by Frank Melloni
Any Situation. Any Distance
With multi-caliber AR-15s taking off, the idea of using the same firearm to engage a target at 10 yards and 1,000 starts to become a reality as long as the optic is up to the task. The shooting world has always regarded a scope with a magnification range of 3x-9x as the “all around” optic. But is it really?
These scopes usually house a 40mm (or smaller) objective lens and don’t provide enough field of view to quickly acquire targets inside of 25 yards. On the other hand, 9x really doesn’t give adequate magnification for precision shots past 500. These scopes are also usually built on a 1” tube, further limiting their capability through a lack of elevation adjustment.
Bushnell had this in mind when they developed their elite DMR scope and its newest version the DMR II (www.Bushnell.com; $1,998.67). This optic was built to accommodate a relatively new type of soldier—the “designated marksman”. The designated marksman, or DM, is the soldier in the unit who has the most shooting talent and therefore is issued a rifle that can engage targets out to 800 yards, but still fight alongside their buddies up close and personal.
The DMR II starts life on a one piece 34mm tube. This tube size provides generous adjustment for elevation and windage, thus giving you more long-range capability without having to sacrifice a short-range zero. At just over 13 inches long, the 3.5x-21x 50mm DMR II makes it very short for class. Not only is it short, but it’s light as well, adding only adds 34 ounces to your rifle system. This compact design helps immensely with balance, keeping offhand shots very manageable.
The reticle of this optic is in the first focal plane. This keeps your subtentions the same distance from each other throughout the entire magnification scale. This means you will be able to use them to estimate range or lead at any power setting. For this you have two reticle options; the clean G3/G3-I or the detailed Horus H59. Both reticles have subtentions that allow you to estimate a lead on a moving target as well as the standard mil scale to estimate target size or distance.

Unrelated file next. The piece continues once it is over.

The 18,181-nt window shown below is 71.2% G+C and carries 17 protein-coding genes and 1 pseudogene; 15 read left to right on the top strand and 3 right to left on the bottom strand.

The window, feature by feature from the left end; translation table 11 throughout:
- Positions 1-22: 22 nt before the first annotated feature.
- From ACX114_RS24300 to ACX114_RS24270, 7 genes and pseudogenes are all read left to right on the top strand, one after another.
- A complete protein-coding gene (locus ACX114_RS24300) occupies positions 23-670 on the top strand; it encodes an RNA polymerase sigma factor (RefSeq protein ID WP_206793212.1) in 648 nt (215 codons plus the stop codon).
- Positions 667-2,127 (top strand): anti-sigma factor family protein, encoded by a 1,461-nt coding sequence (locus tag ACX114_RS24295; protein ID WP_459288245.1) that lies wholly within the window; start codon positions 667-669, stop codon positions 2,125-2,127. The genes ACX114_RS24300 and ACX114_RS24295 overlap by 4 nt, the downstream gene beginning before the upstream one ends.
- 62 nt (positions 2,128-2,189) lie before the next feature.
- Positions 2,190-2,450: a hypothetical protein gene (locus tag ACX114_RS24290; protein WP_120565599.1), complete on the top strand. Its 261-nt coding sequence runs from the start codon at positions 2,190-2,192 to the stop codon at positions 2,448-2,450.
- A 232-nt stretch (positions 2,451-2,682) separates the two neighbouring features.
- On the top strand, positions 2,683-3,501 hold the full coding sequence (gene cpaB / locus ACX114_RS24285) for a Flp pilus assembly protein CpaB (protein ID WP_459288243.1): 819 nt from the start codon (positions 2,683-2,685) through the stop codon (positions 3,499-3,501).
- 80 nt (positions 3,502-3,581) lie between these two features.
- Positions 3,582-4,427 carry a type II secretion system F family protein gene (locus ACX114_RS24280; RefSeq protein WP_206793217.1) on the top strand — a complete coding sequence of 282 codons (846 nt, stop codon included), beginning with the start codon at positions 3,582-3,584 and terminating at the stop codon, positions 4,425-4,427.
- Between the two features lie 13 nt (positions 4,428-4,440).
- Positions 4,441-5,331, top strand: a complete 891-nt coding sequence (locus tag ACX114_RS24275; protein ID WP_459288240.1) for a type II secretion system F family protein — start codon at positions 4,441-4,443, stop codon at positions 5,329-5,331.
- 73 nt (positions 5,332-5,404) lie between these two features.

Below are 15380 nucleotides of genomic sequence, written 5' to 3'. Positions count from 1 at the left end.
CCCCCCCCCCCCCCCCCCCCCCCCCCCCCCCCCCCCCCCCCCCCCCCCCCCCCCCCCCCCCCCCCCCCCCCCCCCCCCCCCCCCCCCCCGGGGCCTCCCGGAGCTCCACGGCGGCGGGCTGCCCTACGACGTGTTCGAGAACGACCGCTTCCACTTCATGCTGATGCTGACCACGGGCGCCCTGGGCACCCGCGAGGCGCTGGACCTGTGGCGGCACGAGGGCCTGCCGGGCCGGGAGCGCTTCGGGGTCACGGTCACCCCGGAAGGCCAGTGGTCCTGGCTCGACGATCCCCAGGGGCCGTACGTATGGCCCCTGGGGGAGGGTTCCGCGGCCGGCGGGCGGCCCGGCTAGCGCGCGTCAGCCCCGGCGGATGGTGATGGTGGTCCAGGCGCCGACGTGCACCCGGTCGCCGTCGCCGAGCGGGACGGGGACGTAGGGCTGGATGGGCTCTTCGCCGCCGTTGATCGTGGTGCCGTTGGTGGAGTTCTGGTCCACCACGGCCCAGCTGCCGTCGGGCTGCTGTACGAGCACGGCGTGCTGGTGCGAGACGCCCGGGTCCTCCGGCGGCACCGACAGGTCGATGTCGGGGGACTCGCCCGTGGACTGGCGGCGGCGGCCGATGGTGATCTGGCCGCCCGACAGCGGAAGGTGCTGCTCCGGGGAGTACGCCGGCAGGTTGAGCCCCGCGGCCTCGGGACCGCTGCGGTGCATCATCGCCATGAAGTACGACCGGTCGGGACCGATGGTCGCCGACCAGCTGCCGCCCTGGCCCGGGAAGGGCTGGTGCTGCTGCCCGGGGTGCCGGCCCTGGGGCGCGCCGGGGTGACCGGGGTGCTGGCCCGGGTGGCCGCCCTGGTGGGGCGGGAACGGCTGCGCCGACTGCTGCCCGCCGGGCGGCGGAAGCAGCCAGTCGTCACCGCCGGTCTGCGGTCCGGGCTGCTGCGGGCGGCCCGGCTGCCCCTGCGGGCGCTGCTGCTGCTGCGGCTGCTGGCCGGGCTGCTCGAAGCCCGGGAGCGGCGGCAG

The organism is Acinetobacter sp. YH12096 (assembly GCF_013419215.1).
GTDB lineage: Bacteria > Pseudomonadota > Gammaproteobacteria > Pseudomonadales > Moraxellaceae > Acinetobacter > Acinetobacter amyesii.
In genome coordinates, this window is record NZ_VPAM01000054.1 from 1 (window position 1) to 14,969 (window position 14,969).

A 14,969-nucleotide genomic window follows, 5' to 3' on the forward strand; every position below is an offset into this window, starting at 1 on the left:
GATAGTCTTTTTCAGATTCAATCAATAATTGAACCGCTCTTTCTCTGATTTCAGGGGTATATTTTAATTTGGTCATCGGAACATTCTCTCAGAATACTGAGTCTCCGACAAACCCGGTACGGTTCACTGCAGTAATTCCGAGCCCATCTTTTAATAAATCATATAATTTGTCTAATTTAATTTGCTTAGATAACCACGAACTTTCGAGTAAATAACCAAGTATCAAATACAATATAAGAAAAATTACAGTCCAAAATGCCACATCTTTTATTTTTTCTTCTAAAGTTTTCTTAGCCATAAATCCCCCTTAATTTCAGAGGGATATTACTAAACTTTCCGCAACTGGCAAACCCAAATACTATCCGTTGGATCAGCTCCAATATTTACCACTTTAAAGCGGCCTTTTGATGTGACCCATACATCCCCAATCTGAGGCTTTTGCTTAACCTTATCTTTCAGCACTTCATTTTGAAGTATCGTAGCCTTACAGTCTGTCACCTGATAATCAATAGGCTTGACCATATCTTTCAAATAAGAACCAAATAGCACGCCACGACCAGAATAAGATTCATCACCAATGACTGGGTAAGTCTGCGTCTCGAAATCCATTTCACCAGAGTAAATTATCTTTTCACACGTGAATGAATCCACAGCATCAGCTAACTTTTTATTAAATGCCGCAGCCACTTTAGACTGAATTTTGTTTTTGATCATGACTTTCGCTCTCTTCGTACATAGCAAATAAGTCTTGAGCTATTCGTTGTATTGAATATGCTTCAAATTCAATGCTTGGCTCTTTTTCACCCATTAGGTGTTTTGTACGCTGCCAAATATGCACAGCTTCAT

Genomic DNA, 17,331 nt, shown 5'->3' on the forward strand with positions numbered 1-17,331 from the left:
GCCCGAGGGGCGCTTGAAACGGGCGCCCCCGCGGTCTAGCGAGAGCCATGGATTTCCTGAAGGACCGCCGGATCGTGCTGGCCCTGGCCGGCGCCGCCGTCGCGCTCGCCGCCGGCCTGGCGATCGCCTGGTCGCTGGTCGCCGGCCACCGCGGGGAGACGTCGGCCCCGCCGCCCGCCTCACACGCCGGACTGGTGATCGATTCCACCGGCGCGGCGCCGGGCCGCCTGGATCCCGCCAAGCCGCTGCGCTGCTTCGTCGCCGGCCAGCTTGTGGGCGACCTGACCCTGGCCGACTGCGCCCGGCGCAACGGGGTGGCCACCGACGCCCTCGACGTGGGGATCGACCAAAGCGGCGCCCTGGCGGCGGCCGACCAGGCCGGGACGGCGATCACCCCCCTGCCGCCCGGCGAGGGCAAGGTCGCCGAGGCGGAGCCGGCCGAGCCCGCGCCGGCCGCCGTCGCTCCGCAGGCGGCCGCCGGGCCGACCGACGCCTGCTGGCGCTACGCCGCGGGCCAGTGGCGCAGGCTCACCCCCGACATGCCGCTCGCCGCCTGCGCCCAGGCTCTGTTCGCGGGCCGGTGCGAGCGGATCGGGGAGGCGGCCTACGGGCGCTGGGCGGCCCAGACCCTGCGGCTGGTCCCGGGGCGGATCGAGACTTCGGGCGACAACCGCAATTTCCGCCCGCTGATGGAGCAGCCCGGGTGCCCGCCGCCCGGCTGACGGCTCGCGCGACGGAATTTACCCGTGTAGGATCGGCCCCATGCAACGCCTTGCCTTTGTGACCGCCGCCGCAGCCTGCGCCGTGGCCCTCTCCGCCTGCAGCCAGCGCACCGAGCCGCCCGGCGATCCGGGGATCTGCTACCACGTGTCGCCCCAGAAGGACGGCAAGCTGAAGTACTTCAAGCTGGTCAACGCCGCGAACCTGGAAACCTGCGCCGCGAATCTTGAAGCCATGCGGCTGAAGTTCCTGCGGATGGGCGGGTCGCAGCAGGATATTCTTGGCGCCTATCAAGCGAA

We mounted our multi-use scope in a Warne 1-piece X-Skel mount (www.warnescopemounts.com; $178.49) and hit the range. On the range we used a Frontier Tactical Warlock rifle. It just makes sense to use a multipurpose optic on a multi-caliber platform. The Warlock adapter allows shooters to change barrels in the field without any tools, subsequently changing cartridges to suit their needs. We brought out their 16-inch barrel in 7.62×39 for our CQB work and their 20-inch 6.5 Grendel barrel for our long range work . . . out to 800 yards. This setup is available at www.frontiertactical.com ($1,189).
Our first objective was to check tracking and repeatability. Tracking is the ability of an optic to give you the correct elevation change for the clicks that you dialed in. At 50 yards 1 mil of adjustment should bring you up 1.8”, 2 mils 3.6” etc. We zeroed our rifle using Federal’s new 120-gr. OTM rounds ($26.49) and fired a group at the same target after coming up +1 mil of elevation, +10 mils of elevation and +14 mils of elevation. While the scope still had several mils of come-up, we simply did not have enough paper!